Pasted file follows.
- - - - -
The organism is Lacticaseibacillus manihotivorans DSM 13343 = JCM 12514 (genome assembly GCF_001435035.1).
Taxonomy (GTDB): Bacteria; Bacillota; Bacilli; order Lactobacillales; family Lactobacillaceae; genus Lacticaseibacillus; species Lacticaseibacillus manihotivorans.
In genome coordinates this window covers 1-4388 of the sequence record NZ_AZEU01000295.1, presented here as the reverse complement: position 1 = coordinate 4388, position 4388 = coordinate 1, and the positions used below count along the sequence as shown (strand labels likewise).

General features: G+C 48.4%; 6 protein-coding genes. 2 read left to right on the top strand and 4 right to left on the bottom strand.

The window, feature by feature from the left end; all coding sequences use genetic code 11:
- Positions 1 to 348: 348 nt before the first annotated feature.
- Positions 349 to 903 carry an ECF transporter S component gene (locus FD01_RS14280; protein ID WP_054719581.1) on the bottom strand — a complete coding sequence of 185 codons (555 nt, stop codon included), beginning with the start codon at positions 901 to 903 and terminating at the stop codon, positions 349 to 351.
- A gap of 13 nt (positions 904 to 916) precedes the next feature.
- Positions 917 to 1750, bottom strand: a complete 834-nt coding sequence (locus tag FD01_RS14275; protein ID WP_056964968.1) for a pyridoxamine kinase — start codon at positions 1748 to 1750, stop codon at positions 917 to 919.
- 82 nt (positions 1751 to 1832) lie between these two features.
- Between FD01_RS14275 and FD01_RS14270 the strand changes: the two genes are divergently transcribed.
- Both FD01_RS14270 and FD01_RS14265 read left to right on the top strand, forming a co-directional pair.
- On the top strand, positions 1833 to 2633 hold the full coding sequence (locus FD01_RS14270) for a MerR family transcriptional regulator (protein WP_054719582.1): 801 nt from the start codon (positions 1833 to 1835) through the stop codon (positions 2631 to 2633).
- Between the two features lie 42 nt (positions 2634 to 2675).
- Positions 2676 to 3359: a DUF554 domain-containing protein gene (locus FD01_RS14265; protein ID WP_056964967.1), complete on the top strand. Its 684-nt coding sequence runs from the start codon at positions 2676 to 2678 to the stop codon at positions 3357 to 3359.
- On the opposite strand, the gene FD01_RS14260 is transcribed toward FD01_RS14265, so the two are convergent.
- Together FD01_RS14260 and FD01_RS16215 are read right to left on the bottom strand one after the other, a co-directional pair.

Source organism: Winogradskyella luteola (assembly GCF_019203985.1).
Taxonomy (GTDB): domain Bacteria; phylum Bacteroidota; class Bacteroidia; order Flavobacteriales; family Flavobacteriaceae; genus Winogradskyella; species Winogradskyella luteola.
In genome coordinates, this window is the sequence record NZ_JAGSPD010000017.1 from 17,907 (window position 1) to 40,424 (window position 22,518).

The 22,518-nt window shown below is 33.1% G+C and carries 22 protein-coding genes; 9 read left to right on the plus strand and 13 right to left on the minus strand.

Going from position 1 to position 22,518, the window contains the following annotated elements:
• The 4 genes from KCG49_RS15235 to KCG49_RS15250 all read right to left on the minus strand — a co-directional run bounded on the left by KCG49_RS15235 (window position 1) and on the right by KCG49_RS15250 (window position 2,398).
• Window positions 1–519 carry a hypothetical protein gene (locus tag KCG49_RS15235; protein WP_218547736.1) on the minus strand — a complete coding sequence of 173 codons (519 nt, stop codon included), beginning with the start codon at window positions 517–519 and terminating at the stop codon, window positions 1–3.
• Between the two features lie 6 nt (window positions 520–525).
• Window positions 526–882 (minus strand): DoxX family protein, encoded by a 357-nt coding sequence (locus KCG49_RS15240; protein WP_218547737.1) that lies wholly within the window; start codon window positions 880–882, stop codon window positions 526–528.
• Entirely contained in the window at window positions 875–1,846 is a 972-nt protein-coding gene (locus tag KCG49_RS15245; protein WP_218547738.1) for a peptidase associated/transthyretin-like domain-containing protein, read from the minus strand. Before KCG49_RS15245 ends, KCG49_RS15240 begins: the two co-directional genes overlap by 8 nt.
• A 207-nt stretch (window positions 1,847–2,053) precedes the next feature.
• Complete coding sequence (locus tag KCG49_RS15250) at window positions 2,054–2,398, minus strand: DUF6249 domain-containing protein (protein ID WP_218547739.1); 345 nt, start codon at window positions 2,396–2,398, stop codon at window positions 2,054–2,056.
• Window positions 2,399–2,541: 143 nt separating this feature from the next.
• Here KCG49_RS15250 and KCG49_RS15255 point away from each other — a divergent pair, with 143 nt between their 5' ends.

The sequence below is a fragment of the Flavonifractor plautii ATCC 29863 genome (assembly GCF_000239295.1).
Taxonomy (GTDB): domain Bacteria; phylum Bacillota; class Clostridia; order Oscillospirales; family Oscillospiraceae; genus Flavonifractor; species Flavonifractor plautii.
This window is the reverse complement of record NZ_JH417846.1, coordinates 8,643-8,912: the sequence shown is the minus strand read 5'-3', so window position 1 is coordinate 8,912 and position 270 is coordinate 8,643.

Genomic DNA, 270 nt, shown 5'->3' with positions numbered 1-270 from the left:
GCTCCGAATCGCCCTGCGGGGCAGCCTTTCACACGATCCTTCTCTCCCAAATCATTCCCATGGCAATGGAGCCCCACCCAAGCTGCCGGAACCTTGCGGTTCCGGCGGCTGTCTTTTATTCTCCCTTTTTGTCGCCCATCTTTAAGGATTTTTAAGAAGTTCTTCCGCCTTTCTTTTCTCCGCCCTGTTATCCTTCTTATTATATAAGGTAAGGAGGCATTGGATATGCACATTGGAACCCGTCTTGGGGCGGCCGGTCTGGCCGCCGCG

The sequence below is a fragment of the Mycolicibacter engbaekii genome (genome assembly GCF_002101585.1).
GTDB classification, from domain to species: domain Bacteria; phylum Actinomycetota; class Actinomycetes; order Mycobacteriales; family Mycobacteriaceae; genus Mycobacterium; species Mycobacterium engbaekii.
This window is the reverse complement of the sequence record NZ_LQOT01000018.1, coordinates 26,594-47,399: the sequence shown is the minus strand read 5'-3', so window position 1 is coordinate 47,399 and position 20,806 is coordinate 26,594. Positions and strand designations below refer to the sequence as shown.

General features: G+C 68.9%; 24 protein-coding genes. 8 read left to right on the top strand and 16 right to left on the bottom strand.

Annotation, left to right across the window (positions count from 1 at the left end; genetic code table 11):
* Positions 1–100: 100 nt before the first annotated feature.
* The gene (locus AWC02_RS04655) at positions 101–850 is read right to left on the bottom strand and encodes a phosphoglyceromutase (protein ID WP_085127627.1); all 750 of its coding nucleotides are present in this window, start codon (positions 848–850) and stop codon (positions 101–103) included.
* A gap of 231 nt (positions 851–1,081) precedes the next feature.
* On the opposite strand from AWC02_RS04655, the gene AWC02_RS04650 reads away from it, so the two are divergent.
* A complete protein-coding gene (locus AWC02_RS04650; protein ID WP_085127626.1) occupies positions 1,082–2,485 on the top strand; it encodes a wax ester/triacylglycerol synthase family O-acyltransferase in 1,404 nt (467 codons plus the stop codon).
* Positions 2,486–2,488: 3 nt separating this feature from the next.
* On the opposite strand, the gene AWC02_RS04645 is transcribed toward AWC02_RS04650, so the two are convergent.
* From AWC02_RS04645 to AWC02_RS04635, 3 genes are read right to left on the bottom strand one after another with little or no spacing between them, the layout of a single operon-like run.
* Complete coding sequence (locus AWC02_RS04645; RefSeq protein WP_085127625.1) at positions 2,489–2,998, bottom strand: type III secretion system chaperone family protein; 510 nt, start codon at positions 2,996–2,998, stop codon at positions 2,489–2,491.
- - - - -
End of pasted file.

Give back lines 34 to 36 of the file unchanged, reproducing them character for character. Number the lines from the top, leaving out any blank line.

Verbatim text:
This window is the reverse complement of record NZ_JH417846.1, coordinates 8,643-8,912: the sequence shown is the minus strand read 5'-3', so window position 1 is coordinate 8,912 and position 270 is coordinate 8,643.

Genomic DNA, 270 nt, shown 5'->3' with positions numbered 1-270 from the left:
GCTCCGAATCGCCCTGCGGGGCAGCCTTTCACACGATCCTTCTCTCCCAAATCATTCCCATGGCAATGGAGCCCCACCCAAGCTGCCGGAACCTTGCGGTTCCGGCGGCTGTCTTTTATTCTCCCTTTTTGTCGCCCATCTTTAAGGATTTTTAAGAAGTTCTTCCGCCTTTCTTTTCTCCGCCCTGTTATCCTTCTTATTATATAAGGTAAGGAGGCATTGGATATGCACATTGGAACCCGTCTTGGGGCGGCCGGTCTGGCCGCCGCG